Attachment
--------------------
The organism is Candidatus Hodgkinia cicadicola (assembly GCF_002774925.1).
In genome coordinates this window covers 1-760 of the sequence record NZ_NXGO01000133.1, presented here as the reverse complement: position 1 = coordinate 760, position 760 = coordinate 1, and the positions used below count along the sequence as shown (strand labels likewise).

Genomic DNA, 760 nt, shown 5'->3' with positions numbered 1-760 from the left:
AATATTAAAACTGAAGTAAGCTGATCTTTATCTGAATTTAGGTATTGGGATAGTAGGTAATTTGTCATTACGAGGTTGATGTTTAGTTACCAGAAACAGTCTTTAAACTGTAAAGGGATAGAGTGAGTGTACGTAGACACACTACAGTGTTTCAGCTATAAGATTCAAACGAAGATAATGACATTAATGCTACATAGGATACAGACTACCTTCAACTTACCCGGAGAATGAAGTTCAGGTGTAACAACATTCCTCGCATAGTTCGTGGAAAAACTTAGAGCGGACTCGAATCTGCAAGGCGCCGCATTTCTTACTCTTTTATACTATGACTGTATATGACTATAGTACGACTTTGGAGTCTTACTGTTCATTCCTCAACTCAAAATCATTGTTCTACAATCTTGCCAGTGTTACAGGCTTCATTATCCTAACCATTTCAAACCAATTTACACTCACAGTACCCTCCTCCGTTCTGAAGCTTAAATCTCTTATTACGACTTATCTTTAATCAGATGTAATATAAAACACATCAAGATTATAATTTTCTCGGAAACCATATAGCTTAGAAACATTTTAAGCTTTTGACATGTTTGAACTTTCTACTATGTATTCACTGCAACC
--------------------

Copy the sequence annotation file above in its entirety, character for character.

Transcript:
The organism is Candidatus Hodgkinia cicadicola (assembly GCF_002774925.1).
In genome coordinates this window covers 1-760 of the sequence record NZ_NXGO01000133.1, presented here as the reverse complement: position 1 = coordinate 760, position 760 = coordinate 1, and the positions used below count along the sequence as shown (strand labels likewise).

Genomic DNA, 760 nt, shown 5'->3' with positions numbered 1-760 from the left:
AATATTAAAACTGAAGTAAGCTGATCTTTATCTGAATTTAGGTATTGGGATAGTAGGTAATTTGTCATTACGAGGTTGATGTTTAGTTACCAGAAACAGTCTTTAAACTGTAAAGGGATAGAGTGAGTGTACGTAGACACACTACAGTGTTTCAGCTATAAGATTCAAACGAAGATAATGACATTAATGCTACATAGGATACAGACTACCTTCAACTTACCCGGAGAATGAAGTTCAGGTGTAACAACATTCCTCGCATAGTTCGTGGAAAAACTTAGAGCGGACTCGAATCTGCAAGGCGCCGCATTTCTTACTCTTTTATACTATGACTGTATATGACTATAGTACGACTTTGGAGTCTTACTGTTCATTCCTCAACTCAAAATCATTGTTCTACAATCTTGCCAGTGTTACAGGCTTCATTATCCTAACCATTTCAAACCAATTTACACTCACAGTACCCTCCTCCGTTCTGAAGCTTAAATCTCTTATTACGACTTATCTTTAATCAGATGTAATATAAAACACATCAAGATTATAATTTTCTCGGAAACCATATAGCTTAGAAACATTTTAAGCTTTTGACATGTTTGAACTTTCTACTATGTATTCACTGCAACC